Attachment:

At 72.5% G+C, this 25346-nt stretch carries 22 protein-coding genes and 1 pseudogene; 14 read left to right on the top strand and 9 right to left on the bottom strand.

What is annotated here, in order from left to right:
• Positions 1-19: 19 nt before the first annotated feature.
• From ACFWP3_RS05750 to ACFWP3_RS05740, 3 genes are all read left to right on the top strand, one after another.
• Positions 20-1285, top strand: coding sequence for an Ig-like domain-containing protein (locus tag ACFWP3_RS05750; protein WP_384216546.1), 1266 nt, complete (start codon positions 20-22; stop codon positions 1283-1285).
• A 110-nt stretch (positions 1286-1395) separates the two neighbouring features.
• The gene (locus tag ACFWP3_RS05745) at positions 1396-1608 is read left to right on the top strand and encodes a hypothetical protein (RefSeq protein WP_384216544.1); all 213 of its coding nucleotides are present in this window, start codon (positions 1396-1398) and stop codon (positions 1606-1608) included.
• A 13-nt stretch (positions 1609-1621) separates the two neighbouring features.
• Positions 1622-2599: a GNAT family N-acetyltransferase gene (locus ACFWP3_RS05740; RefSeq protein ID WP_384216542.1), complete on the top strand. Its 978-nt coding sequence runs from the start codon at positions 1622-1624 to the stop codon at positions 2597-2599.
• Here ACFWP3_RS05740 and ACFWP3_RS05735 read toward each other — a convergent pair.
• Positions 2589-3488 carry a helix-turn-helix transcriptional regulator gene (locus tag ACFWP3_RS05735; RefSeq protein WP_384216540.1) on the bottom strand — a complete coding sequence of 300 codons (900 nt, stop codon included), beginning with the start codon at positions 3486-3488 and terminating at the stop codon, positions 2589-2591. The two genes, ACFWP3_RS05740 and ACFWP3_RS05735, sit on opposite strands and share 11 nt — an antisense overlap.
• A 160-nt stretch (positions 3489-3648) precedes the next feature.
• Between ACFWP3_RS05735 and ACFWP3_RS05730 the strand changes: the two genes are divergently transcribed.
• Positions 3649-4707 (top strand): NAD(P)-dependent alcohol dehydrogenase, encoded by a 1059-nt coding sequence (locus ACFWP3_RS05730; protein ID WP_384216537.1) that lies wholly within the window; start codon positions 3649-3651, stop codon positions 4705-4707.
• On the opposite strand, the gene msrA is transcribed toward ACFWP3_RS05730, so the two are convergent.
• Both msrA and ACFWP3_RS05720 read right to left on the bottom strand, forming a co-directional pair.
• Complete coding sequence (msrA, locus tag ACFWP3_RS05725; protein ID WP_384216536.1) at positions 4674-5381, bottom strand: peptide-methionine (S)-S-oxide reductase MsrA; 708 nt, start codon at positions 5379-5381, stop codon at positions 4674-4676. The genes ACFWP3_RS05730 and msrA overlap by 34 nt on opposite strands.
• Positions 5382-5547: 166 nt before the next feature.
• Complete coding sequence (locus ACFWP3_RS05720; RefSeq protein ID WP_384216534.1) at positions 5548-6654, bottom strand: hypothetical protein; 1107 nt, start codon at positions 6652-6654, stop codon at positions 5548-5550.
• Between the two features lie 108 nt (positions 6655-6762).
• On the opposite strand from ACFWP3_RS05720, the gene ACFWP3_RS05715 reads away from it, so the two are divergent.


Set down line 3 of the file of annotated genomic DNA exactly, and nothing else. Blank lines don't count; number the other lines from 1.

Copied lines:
• Positions 1-19: 19 nt before the first annotated feature.